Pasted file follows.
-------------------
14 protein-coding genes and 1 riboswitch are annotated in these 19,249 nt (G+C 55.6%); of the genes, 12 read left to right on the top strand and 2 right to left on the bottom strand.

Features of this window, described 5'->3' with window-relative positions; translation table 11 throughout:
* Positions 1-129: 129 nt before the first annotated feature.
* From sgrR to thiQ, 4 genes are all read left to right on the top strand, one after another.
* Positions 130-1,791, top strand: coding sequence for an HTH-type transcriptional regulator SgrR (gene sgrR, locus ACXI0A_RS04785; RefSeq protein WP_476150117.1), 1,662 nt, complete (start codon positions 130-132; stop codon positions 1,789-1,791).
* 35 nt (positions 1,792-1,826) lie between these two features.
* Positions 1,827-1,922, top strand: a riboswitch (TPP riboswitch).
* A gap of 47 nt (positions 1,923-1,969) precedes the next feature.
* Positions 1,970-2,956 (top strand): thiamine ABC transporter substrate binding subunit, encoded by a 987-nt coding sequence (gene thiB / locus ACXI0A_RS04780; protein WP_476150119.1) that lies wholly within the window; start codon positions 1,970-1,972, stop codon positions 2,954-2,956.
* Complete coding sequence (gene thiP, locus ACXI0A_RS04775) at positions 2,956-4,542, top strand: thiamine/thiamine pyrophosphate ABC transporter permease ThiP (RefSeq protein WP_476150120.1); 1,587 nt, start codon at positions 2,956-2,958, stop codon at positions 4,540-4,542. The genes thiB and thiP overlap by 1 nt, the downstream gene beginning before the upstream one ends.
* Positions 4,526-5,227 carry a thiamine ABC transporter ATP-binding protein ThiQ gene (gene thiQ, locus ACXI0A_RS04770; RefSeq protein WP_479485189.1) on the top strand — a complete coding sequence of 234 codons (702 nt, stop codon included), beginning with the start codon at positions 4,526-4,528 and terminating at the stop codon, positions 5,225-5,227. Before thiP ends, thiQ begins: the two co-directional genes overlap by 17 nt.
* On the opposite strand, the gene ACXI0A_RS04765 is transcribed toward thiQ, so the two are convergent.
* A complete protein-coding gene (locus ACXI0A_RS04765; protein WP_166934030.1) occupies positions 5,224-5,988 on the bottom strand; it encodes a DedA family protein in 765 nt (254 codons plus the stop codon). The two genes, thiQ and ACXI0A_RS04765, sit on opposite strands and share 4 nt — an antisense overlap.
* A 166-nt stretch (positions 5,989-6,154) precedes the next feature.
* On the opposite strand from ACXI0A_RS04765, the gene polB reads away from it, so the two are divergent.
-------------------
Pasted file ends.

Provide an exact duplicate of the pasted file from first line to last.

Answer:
14 protein-coding genes and 1 riboswitch are annotated in these 19,249 nt (G+C 55.6%); of the genes, 12 read left to right on the top strand and 2 right to left on the bottom strand.

Features of this window, described 5'->3' with window-relative positions; translation table 11 throughout:
* Positions 1-129: 129 nt before the first annotated feature.
* From sgrR to thiQ, 4 genes are all read left to right on the top strand, one after another.
* Positions 130-1,791, top strand: coding sequence for an HTH-type transcriptional regulator SgrR (gene sgrR, locus ACXI0A_RS04785; RefSeq protein WP_476150117.1), 1,662 nt, complete (start codon positions 130-132; stop codon positions 1,789-1,791).
* 35 nt (positions 1,792-1,826) lie between these two features.
* Positions 1,827-1,922, top strand: a riboswitch (TPP riboswitch).
* A gap of 47 nt (positions 1,923-1,969) precedes the next feature.
* Positions 1,970-2,956 (top strand): thiamine ABC transporter substrate binding subunit, encoded by a 987-nt coding sequence (gene thiB / locus ACXI0A_RS04780; protein WP_476150119.1) that lies wholly within the window; start codon positions 1,970-1,972, stop codon positions 2,954-2,956.
* Complete coding sequence (gene thiP, locus ACXI0A_RS04775) at positions 2,956-4,542, top strand: thiamine/thiamine pyrophosphate ABC transporter permease ThiP (RefSeq protein WP_476150120.1); 1,587 nt, start codon at positions 2,956-2,958, stop codon at positions 4,540-4,542. The genes thiB and thiP overlap by 1 nt, the downstream gene beginning before the upstream one ends.
* Positions 4,526-5,227 carry a thiamine ABC transporter ATP-binding protein ThiQ gene (gene thiQ, locus ACXI0A_RS04770; RefSeq protein WP_479485189.1) on the top strand — a complete coding sequence of 234 codons (702 nt, stop codon included), beginning with the start codon at positions 4,526-4,528 and terminating at the stop codon, positions 5,225-5,227. Before thiP ends, thiQ begins: the two co-directional genes overlap by 17 nt.
* On the opposite strand, the gene ACXI0A_RS04765 is transcribed toward thiQ, so the two are convergent.
* A complete protein-coding gene (locus ACXI0A_RS04765; protein WP_166934030.1) occupies positions 5,224-5,988 on the bottom strand; it encodes a DedA family protein in 765 nt (254 codons plus the stop codon). The two genes, thiQ and ACXI0A_RS04765, sit on opposite strands and share 4 nt — an antisense overlap.
* A 166-nt stretch (positions 5,989-6,154) precedes the next feature.
* On the opposite strand from ACXI0A_RS04765, the gene polB reads away from it, so the two are divergent.